Frontiers at the Charleston conference 2023: community, collaboration, and co-creation 

Frontiers will, once again, be at the Charleston conference in South Carolina, USA this November and we’d love to see you there. As a diamond sponsor of the event, we’ll be leading and participating in a range of sessions outlined below.   

Credit: Frontiers

Looking ahead to the conference Thomas Romano, global head of sales at Frontiers said: “Frontiers is excited to exhibit once again at this year’s Charleston conference. Our Institutional Partnerships team looks forward to reconnecting with librarians and consortia directors to learn more about your specific open access initiatives and goals, and to discuss pathways and models through co-creation that will remove the publishing burdens from researchers.” 

You can email us at for more information or to arrange a meeting or just drop by and see us at booth 142. 

Join us at the following events at Charleston: 

Tuesday 7 November, 11:30am – 12:00noon, Salon 1 Galliard Center 
Shaping the future of open access through co-creation 
A vendor information session led by Thomas Romano, Global Sales Manager, Frontiers and Frank Hellwig, Frontiers. 

The transition towards a fully open access publishing landscape is essential to accelerate the scientific innovations urgently needed to solve the major global challenges we face (climate change, global health, socio-economic inequalities, AI technologies, etc.). In this presentation, we will briefly introduce you to Frontiers and our core mission, as well as our library services, workflows, and business models. We will focus on how our values align with partner institutions, consortia, and funders and how we work to understand changing institutional needs and to shape sustainable solutions that support the transition towards institutionally contracted OA models (APC and non-APC). This includes the processes we use for co-creating innovative OA workflows, and management and reporting tools that aim at increasing efficiency, transparency, and planning reliability while reducing administrative time and costs.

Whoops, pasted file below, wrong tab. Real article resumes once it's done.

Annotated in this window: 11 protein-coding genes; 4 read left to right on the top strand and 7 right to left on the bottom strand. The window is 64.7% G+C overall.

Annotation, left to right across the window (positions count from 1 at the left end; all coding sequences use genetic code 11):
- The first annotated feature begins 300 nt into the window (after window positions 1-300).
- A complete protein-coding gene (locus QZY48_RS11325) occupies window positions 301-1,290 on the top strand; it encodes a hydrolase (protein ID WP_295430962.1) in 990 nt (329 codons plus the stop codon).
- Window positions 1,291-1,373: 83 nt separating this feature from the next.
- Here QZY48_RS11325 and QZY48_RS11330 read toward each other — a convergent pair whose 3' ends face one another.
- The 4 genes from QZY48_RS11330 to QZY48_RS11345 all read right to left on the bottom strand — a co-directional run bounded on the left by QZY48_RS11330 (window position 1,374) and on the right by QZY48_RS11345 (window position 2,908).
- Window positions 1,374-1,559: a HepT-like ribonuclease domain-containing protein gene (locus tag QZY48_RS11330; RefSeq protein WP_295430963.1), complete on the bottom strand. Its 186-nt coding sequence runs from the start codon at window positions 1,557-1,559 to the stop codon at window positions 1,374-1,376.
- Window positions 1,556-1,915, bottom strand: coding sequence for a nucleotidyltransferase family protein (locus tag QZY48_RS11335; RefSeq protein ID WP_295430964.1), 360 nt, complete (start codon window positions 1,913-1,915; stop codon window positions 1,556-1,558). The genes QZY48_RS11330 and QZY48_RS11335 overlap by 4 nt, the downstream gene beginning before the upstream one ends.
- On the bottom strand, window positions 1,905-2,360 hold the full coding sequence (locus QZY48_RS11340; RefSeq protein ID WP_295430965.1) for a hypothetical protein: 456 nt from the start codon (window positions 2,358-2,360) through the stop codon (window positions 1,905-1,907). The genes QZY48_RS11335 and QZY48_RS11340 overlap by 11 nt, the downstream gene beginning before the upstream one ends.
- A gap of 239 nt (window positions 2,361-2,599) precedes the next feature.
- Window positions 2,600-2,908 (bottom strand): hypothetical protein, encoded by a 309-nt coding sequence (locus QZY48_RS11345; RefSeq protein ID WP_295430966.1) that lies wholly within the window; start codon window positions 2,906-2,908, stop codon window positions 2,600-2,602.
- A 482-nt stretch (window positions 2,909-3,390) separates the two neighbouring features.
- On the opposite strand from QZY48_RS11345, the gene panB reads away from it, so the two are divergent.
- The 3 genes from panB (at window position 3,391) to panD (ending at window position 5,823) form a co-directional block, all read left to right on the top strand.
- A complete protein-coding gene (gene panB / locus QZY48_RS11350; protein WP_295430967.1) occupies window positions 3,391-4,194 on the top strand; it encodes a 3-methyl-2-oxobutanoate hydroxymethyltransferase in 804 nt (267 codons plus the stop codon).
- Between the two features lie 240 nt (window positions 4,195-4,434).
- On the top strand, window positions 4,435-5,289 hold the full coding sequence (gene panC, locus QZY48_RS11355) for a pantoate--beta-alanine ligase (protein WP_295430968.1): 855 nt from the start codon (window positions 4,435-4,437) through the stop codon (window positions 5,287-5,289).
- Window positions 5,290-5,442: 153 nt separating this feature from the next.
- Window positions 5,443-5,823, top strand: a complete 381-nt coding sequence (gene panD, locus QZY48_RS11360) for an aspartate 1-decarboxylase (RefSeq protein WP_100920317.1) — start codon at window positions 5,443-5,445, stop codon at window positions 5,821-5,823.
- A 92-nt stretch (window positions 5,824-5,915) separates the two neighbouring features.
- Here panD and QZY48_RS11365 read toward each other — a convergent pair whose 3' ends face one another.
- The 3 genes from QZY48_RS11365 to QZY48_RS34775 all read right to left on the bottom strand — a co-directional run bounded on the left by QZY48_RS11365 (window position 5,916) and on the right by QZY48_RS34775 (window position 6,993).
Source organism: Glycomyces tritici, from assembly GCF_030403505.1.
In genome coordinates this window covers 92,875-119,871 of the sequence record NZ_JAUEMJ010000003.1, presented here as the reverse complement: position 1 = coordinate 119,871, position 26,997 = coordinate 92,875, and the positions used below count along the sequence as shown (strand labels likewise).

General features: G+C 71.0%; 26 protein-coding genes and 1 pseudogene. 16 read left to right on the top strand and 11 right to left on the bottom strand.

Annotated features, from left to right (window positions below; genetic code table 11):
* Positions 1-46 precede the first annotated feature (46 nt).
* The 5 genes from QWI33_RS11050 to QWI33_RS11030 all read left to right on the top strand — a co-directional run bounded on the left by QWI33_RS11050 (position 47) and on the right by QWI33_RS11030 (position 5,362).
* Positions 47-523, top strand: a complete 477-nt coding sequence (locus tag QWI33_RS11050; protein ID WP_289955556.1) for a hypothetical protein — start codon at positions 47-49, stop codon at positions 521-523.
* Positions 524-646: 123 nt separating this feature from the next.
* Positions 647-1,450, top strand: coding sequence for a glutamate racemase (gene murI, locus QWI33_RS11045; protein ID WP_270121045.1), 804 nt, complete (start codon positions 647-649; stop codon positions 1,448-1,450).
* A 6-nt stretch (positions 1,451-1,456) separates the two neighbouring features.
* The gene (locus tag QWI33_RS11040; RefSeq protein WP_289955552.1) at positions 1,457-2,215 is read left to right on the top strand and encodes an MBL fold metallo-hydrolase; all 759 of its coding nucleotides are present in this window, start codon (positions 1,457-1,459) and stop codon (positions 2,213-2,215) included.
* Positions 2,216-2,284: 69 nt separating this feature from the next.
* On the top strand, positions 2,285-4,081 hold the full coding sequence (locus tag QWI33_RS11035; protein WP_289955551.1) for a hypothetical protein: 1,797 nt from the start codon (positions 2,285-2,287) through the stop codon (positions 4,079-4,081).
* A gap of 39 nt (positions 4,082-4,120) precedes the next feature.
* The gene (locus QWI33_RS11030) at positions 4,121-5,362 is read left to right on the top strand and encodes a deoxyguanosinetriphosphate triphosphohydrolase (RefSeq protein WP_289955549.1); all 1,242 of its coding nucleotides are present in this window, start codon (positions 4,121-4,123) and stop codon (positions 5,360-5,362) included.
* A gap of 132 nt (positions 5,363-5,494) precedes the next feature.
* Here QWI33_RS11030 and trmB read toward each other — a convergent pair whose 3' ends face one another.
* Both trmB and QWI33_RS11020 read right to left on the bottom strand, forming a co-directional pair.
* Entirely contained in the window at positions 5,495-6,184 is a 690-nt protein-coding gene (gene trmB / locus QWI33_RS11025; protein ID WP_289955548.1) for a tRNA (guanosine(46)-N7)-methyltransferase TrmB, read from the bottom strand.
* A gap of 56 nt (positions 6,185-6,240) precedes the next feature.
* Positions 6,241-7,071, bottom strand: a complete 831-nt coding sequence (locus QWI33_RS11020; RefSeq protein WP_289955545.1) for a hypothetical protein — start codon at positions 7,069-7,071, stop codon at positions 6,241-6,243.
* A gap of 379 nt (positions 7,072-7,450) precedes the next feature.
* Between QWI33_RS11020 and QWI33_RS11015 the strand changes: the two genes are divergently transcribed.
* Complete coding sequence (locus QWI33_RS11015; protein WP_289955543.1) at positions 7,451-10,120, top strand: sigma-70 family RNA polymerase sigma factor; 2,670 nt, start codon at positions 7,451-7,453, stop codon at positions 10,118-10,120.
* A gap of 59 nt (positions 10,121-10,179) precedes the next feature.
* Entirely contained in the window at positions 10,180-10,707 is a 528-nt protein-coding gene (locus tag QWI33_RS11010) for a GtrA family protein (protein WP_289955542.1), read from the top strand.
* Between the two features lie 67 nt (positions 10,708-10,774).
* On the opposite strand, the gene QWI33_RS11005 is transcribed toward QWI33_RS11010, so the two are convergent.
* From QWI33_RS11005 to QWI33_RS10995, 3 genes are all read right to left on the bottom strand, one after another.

Wednesday 8 November, 1:15pm-2.15pm, Grand Ballroom 2, Galliard Center 
How transitioning and fully open access publishers respond to immediate public access mandates, and what librarians can gain from it 
Discussion with Sarah Norris, Scholarly Communication Librarian, University of Central Florida, Nick Newcomer, Vice President of Sales & Marketing, IGI Global, Michael Ladisch, University of California Davis and Frank Hellwig, Frontiers Media SA 

Due to changes in information and communication technologies enabling zero-marginal-cost copying of information in (global) interconnected computer networks, the opportunity of better scholarly publishing models has arisen. Public and open access (OA) mandates at institutional, funder, national and international level have been catalysts (and crowbars) for changes to take advantage of this opportunity. In part for that reason scholarly publishers are undergoing changes to flip their publishing models to provide open or public access. Twenty years after the first public/open access mandates, immediate/gold OA today makes up 45% of journal articles globally, and major policy makers like the US OSTP and the Council of the EU require not only immediate public/open access to scholarly articles but also set more specific criteria for publishing models such as transparency, sustainability, open research data, and equity. Considering this unprecedented scale of OA, further-reaching OA mandates, and these new policy criteria, this panel brings together scholarly communication librarian(s), a transformed publisher, and a born OA publisher to discuss: how different publishers are responding to these changing conditions; and how librarians can stay abreast of these changes, what they think about them, and what they can learn and gain from them. After a short introduction to the policy context and an overview of types of publishers and types of publishing models, the goal of the panel is to have a lively discussion on the core theme of the panel and to envision future publishing models and types of library-publisher collaborations, realizing the opportunities at hand to the fullest.